Breitling Navitimer Rattrapante
Breitling is unveiling its own split-seconds chronograph movement - one of the most sophisticated horological complications. Developed in the spirit of instruments for professionals, this Manufacture Breitling Caliber B03 (protected by two patents) is distinguished by its innovative construction ensuring a maximum of precision, sturdiness and reliability. To present this major technical breakthrough, Breitling has chosen the Navitimer, interpreted in steel or gold with an exclusive bronze-colored dial.
Few watch brands have their own mechanical chronograph movements. Fewer still also offer a proprietary split-seconds movement genuinely developed and produced in-house.The movement is Caliber B03 and is a officially chronometer-certified by the COSC.
With its two superimposed central chronograph hands, of which one can be stopped so as to measure an intermediate (split) time, before "catching up" (rattraper in French) with the first one still sweeping onwards, the split-seconds chronograph is considered one of the hardest watchmaking mechanisms to create. That is why this "Grand Complication" is generally produced in small series and requires watchmakers to perform a lengthy process of adjustment and rating (correcting the clearance of the split-seconds wheel and pinion, adapting the tension of the springs, adjusting the degree of penetration of the clamps, etc.).
The major challenge for the developers of a split-seconds chronograph movement relates to the level of energy. The constant stopping and starting of the split-seconds hand results in variable energy requirements that can prove detrimental to chronometric precision and reduce a watch's power reserve. One of the means of resolving this issue consists in equipping the movement with an isolating system serving to disconnect the split-seconds hand when it is stopped. This was the approach chosen by Breitling.
However, the brand engineers and watchmakers revisited the construction of the split-seconds mechanism in order to achieve a more reliable and effective solution. They therefore developed two innovations for which patents have been filed. The first breakthrough relates to the isolating system. The component driving the split-seconds lever normally takes the form of a cylindrical pin: an organ that is complex to produce below a certain diameter. Breitling has replaced this pin by a stamped part enabling it to achieve a more precisely defined shape, as well as enhanced sturdiness. Thanks to this isolating system, the use of the split-seconds hand has no impact on the precision of the timing, nor on the power reserve.
The second innovation concerns the mechanism for stopping the split-seconds hand. Watchmakers traditionally use a wheel(either smooth or with extremely fine toothing) that is clamped in place. This system is complicated to produce and can lead to a certain degree of inaccuracy. Inspired by cycle brakes equipped with rubber pads, Breitling's engineers had the idea of surrounding the wheel with an O-ring seal that would be compressed by the clamp. This results in extremely precise stopping and a system that is simpler to produce and thus more reliable.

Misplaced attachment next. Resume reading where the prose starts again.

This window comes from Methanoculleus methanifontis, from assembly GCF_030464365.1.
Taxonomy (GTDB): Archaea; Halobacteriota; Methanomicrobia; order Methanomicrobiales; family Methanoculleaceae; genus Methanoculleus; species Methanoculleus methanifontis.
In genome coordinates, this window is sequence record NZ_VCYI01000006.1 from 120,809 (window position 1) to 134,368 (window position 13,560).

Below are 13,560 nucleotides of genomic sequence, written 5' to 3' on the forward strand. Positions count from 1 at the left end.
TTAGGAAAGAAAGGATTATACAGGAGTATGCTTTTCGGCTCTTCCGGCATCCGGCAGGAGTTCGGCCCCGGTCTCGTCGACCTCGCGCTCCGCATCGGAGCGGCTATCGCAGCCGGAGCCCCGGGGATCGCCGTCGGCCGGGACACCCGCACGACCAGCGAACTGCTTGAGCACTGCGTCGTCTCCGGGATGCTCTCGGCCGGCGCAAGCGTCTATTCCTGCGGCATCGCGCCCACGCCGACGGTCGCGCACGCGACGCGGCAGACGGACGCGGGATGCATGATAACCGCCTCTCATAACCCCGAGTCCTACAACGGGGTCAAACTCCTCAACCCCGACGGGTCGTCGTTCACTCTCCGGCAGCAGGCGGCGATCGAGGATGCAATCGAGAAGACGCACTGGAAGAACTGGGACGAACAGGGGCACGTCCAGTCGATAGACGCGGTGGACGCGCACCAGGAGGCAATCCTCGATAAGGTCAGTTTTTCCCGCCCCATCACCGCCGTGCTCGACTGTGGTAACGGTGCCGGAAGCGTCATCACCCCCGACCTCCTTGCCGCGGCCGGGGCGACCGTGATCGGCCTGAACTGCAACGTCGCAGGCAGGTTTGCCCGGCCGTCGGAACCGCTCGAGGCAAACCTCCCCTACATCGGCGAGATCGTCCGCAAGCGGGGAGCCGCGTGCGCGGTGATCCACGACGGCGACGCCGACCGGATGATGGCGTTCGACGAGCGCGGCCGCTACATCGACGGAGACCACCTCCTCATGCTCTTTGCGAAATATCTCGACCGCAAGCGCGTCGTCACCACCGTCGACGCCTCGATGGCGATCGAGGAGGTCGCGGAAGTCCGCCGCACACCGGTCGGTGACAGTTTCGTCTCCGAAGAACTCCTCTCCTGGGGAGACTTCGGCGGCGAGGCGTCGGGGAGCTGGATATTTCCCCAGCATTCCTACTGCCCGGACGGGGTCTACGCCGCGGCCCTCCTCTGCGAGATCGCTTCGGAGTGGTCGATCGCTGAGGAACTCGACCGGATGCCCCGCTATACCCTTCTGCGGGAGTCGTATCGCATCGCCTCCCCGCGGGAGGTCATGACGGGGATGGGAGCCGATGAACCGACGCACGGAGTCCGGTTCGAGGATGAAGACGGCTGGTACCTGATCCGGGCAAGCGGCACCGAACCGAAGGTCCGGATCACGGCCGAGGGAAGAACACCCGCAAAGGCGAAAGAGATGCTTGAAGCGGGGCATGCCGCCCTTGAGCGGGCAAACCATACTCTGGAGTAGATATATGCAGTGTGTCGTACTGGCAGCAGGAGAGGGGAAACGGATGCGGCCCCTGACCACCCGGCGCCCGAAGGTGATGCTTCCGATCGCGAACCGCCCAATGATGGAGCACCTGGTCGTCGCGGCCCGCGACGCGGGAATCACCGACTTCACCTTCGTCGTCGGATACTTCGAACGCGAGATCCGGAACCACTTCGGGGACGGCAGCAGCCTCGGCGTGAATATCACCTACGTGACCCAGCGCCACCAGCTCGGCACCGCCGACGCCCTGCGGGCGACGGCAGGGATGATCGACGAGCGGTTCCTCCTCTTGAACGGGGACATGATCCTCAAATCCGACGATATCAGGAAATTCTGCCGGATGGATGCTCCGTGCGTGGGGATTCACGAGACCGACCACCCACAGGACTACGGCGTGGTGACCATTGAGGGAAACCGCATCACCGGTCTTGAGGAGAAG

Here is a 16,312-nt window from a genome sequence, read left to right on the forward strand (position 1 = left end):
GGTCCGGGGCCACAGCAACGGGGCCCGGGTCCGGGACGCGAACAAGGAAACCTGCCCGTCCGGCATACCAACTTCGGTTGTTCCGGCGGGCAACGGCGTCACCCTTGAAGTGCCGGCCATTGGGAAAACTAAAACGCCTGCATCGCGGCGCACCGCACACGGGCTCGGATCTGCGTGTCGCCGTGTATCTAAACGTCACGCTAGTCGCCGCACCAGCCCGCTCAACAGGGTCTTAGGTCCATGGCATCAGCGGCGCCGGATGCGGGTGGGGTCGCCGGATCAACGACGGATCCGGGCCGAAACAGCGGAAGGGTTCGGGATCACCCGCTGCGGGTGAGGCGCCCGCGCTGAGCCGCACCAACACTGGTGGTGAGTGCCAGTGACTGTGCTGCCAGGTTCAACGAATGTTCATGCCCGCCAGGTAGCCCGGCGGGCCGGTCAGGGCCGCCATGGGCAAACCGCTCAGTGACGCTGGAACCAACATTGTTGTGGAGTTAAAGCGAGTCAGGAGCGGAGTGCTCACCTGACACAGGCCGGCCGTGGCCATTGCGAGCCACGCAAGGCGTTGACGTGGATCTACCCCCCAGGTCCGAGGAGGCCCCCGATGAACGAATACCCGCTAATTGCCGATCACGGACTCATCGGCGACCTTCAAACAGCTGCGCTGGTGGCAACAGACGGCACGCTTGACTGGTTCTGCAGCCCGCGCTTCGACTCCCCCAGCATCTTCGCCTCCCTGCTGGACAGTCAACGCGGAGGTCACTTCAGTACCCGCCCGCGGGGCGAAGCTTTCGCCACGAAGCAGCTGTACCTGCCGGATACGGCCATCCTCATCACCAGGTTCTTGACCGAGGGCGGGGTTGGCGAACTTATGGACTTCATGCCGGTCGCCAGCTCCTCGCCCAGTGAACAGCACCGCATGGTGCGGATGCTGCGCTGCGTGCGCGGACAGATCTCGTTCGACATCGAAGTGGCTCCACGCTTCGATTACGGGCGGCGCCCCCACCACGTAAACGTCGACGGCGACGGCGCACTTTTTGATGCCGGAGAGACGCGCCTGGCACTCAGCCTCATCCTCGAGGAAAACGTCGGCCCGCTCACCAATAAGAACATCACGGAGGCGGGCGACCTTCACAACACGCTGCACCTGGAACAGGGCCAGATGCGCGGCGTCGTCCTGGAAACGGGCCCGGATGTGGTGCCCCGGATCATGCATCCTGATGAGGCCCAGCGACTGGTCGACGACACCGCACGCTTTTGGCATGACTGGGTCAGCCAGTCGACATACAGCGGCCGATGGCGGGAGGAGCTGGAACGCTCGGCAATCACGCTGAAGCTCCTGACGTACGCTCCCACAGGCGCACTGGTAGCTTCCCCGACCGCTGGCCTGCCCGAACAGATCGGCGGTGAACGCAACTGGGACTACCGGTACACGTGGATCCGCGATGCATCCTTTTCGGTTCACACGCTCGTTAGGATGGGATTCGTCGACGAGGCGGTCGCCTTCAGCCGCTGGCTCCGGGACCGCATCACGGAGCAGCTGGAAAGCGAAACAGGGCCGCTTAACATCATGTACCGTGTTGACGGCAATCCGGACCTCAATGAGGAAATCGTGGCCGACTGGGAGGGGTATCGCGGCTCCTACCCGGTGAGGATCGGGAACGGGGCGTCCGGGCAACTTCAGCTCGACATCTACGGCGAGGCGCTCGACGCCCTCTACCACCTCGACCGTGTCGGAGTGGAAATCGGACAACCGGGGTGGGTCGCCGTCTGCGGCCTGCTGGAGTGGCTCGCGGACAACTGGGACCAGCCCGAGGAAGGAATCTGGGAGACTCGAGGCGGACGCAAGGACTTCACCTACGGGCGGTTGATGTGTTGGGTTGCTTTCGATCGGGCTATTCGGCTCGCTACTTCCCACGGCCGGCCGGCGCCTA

In developing its selfwinding split-seconds chronograph Caliber B03, Breitling worked on the basis of its Manufacture Breitling Caliber 01, wich has already enabled the addition of other useful functions such as second timezone or worldtime displays featuring unprecedented user friendliness. The B03 therefore picks up all the advantages of this high-performance 'engine', including a 70-hour power reserve (guaranteeing enhanced rating regularity) as well as an innovative modular-type architecture. The movement has 46 jewels and it runs at 28,800 vibrations per hour. The split-seconds mechanism comprises just 28 parts. Regrouping most of these components in a module fitted between the mainplate and the calendar mechanism not only simplifies production and assembly, but also maintenance - since the watchmaker can remove the module as a single block for any servicing or repairs. Like all Breitling movements, the Manufacture Breitling Caliber B03 is chronometer-certified by the COSC (Swiss Official Chronometer Testing Institute), the only precision and reliability benchmark based on an international norm.
To highlight its new "engine", Breitling has chosen its famous Navitimer, the doyenne of all mechanical chronographs produced worldwide (since 1952). Equipped with a 45 mm case, the Navitimer Rattrapante comes in steel as well as a 250-piece red gold limited edition (equipped with a transparent caseback). Both watches are distinguished by their exclusive bronze-colored dial, serving as a backdrop for the silver-toned counters and inner bezel reflecting the classic Navitimer look. In an extremely refined detail, the B logo with its anchor symbol generally adorning the base of the Navitimer chronograph hands is in this instance divided between the two seconds hands: with the B on the red chronograph hand and the anchor on the split-seconds hand. This means the two elements are separated when the split-seconds hand is stopped, before reforming the brand signature when the hands are again overlaid. The split-seconds pusher, housed in the 3 o'clock crown, serves to stop and restart the split-seconds hand as often as desired during a timing operation - in order to measure split times or to compare the results of several competitors.
The prices are $11,090 for the steel version and $32,895 for the gold version.